Latex allergy is probably similar to other sensitivities or allergies, such as penicillin allergy or insect allergy, with a decline in sensitivity with time if no additional exposure occurs. Rash as you mention could be contact urticaria or contact dermatitis, depending on the characteristics of the rash and the time course of onset and resolution.
The diagnosis of latex allergy is based upon in vitro demonstration of specific-IgE to natural latex proteins or the more specific skin test to latex proteins, although there is no approved extract in the US although it is available in other countries. Prick skin testing is performed with 0.001 to 1 mg/ml of latex proteins. Some allergists/immunologists use “homemade” latex extracts utilizing latex gloves incubated in saline or buffer or prick testing through a latex glove. These tests are non-standardized and could expose your patient to a high level of latex protein. However, I would not consider your patient at great risk since the original reaction was confined to the skin. I could not find any specific epidemiologic studies describing a decline in sensitivity with avoidance, only an increase in sensitivity with exposure.
I would reassure the patient’s mother with information related to other allergens and the potential to lose sensitivity with time. I would be confident that the lack of symptoms with contact with natural rubber products is reliable evidence of lack of sensitivity. However, I would perform the in vitro test for latex specific-IgE if the original rash was urticarial or immediate in onset. Although I could not find medical literature specifying the magnitude of decline in latex specific-IgE with time, the experience of describing the increase in latex allergy with exposure (Tarlo), the lack of reports of latex allergy prior to the increased use of latex gloves in general medical and dental care (Charous; Kelly) and the decline in specific-IgE to other allergens with avoidance are sufficient for me to reassure her that allergic subjects can have resolution of latex allergy.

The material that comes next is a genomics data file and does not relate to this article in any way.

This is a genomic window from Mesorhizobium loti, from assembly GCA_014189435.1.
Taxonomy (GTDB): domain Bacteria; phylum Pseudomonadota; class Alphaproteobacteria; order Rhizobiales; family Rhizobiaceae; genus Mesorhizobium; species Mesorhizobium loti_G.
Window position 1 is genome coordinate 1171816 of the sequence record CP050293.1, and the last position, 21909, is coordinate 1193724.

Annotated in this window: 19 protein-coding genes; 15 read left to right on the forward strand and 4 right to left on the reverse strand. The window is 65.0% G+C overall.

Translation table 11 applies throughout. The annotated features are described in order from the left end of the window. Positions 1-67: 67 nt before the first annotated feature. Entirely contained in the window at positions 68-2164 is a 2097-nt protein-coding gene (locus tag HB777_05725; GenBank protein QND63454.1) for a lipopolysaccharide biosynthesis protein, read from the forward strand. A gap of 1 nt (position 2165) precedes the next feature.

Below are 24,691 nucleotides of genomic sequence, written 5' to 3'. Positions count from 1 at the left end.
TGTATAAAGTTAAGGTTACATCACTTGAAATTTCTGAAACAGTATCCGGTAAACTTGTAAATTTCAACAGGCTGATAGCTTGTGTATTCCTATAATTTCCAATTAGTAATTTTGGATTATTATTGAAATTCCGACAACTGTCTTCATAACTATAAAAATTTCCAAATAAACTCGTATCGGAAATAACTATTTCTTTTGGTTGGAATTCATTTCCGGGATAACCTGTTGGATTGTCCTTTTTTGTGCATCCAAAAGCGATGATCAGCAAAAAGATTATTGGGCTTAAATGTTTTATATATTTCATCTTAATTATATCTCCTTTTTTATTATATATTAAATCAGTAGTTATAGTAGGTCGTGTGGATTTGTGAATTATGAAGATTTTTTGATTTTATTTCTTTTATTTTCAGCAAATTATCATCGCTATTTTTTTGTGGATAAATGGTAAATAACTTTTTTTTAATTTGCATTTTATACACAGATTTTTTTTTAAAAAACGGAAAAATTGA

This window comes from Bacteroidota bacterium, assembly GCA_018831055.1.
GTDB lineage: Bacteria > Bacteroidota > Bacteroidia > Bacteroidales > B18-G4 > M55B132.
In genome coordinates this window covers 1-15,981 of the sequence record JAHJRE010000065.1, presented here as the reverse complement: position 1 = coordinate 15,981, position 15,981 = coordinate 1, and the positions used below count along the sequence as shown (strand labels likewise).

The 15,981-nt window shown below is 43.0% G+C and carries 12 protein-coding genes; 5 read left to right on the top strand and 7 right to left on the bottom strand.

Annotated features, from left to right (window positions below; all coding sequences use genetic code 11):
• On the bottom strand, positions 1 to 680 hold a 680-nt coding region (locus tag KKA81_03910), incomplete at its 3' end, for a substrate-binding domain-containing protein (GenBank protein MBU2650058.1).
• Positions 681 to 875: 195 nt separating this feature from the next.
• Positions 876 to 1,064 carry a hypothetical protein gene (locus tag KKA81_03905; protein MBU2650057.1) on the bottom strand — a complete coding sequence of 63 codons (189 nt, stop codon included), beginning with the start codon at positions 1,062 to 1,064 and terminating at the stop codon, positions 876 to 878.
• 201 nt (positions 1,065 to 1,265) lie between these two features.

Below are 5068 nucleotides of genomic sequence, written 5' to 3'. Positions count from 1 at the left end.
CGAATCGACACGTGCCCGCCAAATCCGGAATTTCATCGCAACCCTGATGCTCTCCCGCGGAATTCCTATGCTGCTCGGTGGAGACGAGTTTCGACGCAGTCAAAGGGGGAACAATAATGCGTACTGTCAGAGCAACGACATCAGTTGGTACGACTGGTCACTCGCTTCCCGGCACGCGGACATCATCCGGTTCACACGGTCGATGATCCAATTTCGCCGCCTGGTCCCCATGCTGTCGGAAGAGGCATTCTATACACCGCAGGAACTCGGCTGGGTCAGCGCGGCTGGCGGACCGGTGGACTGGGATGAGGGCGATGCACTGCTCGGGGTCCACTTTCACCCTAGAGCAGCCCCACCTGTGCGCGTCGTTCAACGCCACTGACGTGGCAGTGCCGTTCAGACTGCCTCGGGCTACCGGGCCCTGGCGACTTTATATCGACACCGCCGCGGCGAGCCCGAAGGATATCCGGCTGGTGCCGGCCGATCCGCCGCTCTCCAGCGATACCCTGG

I hope this information is of help to you and your practice. I have copied a question from the ATE archives related to diagnosis of latex allergy.
Latex Allergy: Where Are We Now and How Did We Get There?
Kelly KJ, Sussman G
J Allergy Clin Immunol Pract. 2017;5(5):1212.
Latex allergy emerged as an epidemic of anaphylaxis, occupational asthma, and clinical dilemmas in the 1980s. A systematic recognition, investigation, discovery, epidemiology, and prevention strategy followed. International attention and collaborations of investigators, government agencies, manufacturing, and health policy resulted in near elimination of a global epidemic. This article summarizes nearly 4 decades of work in control of this epidemic and focuses attention on future problems that still require resolution.
Tarlo, Susan M., Gordon L. Sussman, and D. Linn Holness. "Latex sensitivity in dental students and staff: a cross-sectional study." Journal of allergy and clinical immunology 99.3 (1997): 396-400.
Charous, B. Lauren, et al. "Natural rubber latex allergy in the occupational setting." Methods 27.1 (2002): 15-21.
30 year old female wants to know if she is allergic to latex. Relevant history: putting on gloves causes hand swelling and she feels dyspneic. Healthy otherwise, no hx of spinda bifida, no frequent surgeries, no asthma, no allergic rhinitis, no food allergies. No hx of anaphylaxsis. Works in office position as clerk, no hx of working in the medical field or rubber/tire industry. Latex IgE (Quest) 0.31 ClassII. Do I tell her she is allergic?
Unfortunately, there is no definitive answer with the information we have. So you might consider a latex skin test and challenge. I would consider asking her to bring in the latex gloves that have caused a reaction (hand swelling and dyspnea) in the past and observe her wearing the gloves. If no reaction occurred it would strongly support a position that she was not allergic to latex. You might also, simultaneously, perform pre- and post- pulmonary function tests as objective confirmation of obstruction if she complained of shortness of breath but did not exhibit and visible cutaneous manifestations. If this type of challenge was negative, what we normally do is prick with the liquid from the soaked latex glove, and then if that is negative, apply a wet glove to the forearm and prick through the glove. A positive test to any one of these challenges would then give you much more confidence in making a diagnosis of latex allergy. if all of the above were negative using the same gloves she has used in the past it would certainly put in question a diagnosis of latex allergy.
If, however, you do not wish to perform such tests, then on the basis only of her in vitro tests, I would think the safest thing to do would be to say she is allergic to latex, but as you know, we would not know this with any certainty.
Thank you again for your inquiry and we hope this response is helpful to you.
Phil Lieberman, M.D.
All my best.
Dennis K. Ledford, MD, FAAAAI